The first patient to be diagnosed with Ebola outside of Africa during the ongoing epidemic is being treated at a Dallas hospital. Federal and state health officials say the patient traveled from Liberia on Sept. 19. Here's what we know about him and the risk to Americans:
Where did he come from?
The patient came from Liberia. He left Monrovia Sept. 19 and arrived in the United States Sept 20. Health officials won’t give many details about the patient, but Centers for Disease Control and Prevention director Dr. Thomas Frieden says he was visiting relatives who live in the United States. That might imply he’s not a U.S. citizen himself. Health officials also say he does not appear to have been a health worker, although they are double checking. The four Ebola patients evacuated to the U.S. for treatment have all been American doctors or medical missionaries.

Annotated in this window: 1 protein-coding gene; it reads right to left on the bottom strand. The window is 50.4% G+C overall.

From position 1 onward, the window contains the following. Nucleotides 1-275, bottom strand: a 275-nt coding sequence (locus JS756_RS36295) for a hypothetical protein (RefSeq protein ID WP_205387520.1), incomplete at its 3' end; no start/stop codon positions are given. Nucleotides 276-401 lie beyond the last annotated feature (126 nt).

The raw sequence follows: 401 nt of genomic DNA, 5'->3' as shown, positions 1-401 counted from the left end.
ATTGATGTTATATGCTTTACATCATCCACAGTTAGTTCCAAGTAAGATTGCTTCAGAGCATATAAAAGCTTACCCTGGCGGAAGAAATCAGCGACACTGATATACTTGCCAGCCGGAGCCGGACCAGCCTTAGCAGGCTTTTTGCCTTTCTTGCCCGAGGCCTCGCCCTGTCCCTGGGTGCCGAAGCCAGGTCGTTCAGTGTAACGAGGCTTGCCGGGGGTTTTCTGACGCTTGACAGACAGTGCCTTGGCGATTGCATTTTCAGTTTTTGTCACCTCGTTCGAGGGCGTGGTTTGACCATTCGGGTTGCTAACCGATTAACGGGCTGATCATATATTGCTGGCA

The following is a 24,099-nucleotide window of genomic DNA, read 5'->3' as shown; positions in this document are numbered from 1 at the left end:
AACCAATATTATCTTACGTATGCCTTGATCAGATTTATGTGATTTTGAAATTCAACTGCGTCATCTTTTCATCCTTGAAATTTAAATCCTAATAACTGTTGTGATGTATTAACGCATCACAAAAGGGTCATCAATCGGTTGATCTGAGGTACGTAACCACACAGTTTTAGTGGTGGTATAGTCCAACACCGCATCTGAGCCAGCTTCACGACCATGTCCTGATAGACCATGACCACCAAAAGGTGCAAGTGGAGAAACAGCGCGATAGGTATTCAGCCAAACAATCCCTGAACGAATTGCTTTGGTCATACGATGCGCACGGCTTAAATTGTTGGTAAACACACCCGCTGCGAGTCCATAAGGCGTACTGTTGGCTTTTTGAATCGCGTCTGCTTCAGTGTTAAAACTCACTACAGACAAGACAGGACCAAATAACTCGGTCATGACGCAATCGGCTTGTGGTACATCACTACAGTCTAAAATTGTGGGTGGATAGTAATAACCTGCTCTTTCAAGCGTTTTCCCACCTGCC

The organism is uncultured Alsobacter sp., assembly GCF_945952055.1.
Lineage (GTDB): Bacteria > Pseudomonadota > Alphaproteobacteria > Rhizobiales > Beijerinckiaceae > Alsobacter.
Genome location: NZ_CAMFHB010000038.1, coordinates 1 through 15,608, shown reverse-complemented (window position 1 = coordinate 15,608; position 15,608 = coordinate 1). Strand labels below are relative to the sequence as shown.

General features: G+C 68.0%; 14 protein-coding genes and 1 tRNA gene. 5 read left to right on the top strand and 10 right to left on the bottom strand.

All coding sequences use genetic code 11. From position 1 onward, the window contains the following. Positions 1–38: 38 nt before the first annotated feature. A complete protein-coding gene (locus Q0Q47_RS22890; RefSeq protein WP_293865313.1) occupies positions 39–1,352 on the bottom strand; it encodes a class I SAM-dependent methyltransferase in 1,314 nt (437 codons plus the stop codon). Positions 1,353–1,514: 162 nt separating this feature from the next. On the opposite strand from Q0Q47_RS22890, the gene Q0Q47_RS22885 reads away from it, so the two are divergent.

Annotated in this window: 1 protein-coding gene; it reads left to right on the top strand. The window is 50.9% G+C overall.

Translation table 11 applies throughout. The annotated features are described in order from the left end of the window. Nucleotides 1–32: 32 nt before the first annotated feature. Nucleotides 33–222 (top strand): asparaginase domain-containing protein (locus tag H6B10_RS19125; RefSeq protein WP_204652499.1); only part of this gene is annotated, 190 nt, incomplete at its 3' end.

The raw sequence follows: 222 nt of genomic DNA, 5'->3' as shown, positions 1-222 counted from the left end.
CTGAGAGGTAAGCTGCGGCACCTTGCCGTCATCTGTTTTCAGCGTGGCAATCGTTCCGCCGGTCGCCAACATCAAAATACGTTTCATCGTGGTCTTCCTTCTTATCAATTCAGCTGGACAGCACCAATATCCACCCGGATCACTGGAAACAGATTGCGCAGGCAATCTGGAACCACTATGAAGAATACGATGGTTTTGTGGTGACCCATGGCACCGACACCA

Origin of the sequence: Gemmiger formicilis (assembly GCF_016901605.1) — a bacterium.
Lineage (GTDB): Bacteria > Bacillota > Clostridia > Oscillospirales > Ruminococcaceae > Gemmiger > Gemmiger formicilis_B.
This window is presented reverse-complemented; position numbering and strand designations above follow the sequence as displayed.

Can he have infected anybody else?
Frieden says it’s possible, although not very many people would be at risk. “It is certainly possible that someone who had contact with this individual … could develop Ebola in the coming weeks. But there is no doubt in my mind that we will stop it here," Frieden said.
The man first felt sick Sept. 24 and went to the hospital in Dallas. But staff didn't suspect Ebola then, so he went home. He came back by ambulance on Sept. 28. He's now critically ill in isolation in the hospital's intensive care unit.
Frieden has been clear that no one on the flight to the United States would have been at risk because the patient wasn’t sick yet when he flew. The patient had been staying with family and not at a hotel, and in the affected countries in West Africa, family members, caregivers and health care workers who tend to patients have the highest risk of infection.